From: Tony@halmarax.demon.co.uk (Tony Halmarack)
Subject: Re: Copy of: Primary Support
Date: Wed, 07 Aug 1996 09:34:47 +0100
In message <email@example.com> Kevin Jones wrote:
> Tony Halmarack said:
> >Is it possible to counteract the circulatory system effects of
> >these chemicals, without losing the benefits?
> In theory. I am not aware of any research on the matter and I may have
> to ask Dr Alexander Shulgin but it occurs to me that there may well be
> two receptors involved in the actions of MDMA. The first, activated by
> the phenylethylamine group, would be normally triggered by adrenaline
> and related compounds. The second, which gives the hallucinogenic or
> psychoactive properties is more likely to be due to the ligands bonding
> to a related receptor. I would have to bugger about with a molecular
> modelling program to be sure though.
Perhaps if the questions involved here could be precisely
defined, then a request for info could be made to an appropriate
chemistry/pharmacology newsgroup or more specific individuals.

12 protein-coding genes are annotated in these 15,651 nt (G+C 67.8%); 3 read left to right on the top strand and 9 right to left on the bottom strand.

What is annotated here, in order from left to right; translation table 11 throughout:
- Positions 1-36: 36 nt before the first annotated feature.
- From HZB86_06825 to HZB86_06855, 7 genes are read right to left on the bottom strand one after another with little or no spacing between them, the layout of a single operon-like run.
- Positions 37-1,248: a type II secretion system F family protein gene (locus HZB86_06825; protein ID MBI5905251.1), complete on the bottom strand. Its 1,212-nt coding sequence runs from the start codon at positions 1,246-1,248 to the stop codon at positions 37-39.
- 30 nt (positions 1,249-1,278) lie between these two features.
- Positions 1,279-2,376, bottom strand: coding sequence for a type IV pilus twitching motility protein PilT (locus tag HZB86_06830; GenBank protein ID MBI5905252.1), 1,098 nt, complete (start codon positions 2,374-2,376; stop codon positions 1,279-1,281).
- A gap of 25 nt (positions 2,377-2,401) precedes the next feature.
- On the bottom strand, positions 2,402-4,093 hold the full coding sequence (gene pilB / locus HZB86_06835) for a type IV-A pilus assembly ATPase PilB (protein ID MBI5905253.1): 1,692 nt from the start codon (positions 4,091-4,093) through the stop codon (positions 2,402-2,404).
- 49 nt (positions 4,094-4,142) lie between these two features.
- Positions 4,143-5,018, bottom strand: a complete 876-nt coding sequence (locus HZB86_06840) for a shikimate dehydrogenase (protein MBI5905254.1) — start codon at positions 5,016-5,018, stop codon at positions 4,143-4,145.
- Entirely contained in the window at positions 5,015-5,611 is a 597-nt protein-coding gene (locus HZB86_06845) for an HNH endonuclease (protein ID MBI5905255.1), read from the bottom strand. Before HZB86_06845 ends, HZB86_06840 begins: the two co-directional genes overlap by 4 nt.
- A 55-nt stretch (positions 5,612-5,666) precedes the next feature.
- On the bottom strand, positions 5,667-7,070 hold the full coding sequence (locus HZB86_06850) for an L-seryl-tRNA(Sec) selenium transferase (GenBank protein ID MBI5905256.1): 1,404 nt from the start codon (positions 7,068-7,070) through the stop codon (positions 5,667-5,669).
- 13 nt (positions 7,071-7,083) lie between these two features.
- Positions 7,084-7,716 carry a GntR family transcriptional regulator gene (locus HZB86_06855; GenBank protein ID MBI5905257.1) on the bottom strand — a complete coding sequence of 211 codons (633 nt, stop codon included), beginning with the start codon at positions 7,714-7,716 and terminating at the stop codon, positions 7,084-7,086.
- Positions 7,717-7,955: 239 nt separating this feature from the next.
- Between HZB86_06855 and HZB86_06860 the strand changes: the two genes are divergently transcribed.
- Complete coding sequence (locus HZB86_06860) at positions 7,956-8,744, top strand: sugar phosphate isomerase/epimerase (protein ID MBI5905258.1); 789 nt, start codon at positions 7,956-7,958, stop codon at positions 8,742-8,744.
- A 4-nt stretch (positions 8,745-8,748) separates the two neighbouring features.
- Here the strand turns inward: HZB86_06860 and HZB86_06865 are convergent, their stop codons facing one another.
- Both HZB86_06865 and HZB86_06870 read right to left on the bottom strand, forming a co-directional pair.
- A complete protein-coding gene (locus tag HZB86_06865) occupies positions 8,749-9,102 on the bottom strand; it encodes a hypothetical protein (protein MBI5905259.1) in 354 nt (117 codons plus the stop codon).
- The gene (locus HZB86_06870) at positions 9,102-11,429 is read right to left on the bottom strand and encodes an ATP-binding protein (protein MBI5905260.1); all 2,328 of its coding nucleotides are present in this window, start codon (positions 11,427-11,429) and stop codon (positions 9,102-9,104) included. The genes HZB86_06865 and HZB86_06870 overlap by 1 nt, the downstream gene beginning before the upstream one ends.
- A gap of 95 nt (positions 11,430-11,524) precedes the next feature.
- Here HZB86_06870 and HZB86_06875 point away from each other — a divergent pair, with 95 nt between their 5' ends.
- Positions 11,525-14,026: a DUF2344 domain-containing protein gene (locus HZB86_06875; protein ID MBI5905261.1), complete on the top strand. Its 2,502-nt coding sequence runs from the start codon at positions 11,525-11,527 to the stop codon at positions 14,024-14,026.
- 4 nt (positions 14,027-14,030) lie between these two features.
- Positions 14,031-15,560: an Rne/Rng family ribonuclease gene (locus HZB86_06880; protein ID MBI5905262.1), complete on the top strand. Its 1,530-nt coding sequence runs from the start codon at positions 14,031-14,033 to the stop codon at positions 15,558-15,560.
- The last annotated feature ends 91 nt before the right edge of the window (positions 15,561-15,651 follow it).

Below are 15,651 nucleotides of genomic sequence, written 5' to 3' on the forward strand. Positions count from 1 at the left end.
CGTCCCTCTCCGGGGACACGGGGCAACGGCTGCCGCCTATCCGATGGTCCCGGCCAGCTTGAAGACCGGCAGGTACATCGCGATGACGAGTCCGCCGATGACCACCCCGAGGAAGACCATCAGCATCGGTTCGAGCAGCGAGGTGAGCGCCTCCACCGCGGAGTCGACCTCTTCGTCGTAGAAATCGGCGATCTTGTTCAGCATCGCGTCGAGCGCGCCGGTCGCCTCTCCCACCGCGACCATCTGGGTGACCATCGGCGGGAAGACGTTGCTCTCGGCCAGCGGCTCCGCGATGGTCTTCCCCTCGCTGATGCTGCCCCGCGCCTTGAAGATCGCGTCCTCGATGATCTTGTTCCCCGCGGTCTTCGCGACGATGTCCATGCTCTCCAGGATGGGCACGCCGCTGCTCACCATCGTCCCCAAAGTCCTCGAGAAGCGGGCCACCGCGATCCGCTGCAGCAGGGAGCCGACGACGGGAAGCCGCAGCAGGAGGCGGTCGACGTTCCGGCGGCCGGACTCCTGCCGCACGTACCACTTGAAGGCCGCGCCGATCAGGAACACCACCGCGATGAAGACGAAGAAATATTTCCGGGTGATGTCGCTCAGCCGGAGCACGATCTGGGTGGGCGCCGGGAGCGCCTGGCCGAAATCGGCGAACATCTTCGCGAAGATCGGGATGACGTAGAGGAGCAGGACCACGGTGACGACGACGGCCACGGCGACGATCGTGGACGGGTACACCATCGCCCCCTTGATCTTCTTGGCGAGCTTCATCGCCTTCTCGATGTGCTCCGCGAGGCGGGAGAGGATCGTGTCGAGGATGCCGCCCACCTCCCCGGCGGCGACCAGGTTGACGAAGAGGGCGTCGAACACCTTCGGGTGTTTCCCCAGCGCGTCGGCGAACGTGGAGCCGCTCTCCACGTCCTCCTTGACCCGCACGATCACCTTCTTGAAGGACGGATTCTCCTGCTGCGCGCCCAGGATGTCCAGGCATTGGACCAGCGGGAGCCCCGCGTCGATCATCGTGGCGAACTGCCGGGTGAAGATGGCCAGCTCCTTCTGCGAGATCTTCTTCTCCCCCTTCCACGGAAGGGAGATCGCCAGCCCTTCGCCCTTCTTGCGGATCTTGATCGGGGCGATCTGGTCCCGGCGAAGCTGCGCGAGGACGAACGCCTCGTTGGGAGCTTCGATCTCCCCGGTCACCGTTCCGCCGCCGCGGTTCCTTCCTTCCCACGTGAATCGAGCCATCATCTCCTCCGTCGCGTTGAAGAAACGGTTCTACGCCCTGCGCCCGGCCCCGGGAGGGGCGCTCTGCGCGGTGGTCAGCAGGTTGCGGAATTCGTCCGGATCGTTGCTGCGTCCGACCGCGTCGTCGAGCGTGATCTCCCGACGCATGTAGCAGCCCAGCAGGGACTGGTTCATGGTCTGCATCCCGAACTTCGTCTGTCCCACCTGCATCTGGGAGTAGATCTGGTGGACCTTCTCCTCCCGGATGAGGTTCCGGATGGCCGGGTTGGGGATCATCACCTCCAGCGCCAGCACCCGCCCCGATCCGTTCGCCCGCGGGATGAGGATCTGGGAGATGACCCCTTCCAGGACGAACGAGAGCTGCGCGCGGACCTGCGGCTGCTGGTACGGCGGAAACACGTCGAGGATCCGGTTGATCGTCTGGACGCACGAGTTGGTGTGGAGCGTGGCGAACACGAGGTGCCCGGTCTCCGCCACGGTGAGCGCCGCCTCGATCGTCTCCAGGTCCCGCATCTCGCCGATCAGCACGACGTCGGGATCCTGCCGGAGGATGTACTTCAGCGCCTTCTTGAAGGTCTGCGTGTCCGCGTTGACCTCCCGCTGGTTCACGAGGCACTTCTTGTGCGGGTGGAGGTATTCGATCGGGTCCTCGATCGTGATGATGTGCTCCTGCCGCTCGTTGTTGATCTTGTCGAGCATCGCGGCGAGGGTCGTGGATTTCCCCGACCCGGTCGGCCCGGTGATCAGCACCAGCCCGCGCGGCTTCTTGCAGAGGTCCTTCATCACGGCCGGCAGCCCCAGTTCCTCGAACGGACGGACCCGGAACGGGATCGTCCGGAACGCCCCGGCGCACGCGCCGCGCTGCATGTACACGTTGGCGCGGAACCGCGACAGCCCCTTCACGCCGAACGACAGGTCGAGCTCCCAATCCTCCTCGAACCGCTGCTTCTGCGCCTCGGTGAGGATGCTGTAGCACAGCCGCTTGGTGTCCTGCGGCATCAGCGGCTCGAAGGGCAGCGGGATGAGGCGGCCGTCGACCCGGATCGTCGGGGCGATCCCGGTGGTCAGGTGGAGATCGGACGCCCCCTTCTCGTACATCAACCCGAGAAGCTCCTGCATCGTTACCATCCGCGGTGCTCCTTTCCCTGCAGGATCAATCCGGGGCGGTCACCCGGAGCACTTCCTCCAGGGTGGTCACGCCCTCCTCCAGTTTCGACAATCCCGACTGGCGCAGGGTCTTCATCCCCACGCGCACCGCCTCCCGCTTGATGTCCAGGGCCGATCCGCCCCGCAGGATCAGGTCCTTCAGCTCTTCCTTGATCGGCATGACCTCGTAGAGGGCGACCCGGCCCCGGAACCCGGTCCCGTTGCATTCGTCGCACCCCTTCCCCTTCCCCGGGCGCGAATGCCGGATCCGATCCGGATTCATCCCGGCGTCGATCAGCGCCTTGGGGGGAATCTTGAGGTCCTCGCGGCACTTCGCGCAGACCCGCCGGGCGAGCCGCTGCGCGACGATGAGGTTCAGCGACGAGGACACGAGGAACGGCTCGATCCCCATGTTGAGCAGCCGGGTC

We might as well go for a fully functioning hypothesis.
> If anyone wants to try, I'd suggest trying something that opposes the
> action of adrenaline.
Sounds like an interesting experiment. Maybe some more research before
we try it on Grandma?
> Incidentally, some of the natural amphetamine derivatives can be
> interesting. Some have no pharmaceutical equivalents.
> Many have been used for the purposes of divination etc in the past - or
> at least the plants which produce them have.
Perhaps worth a try. What about the rough edges though?
> I've had a particularly weird experience with one, but that's
> another story.
One I hope you will recount soon!
> According to Greek myth, this plant was a reward from the gods
> for alleviating old age and for being able to speak to the gods. Well,
> it's not only hallucinogenic in high doses, it's also fairly effective
> for restoring a sex drive that is flagging with old age.
-- Tony Halmarack =(*)= Tony@halmarax.demon.co.uk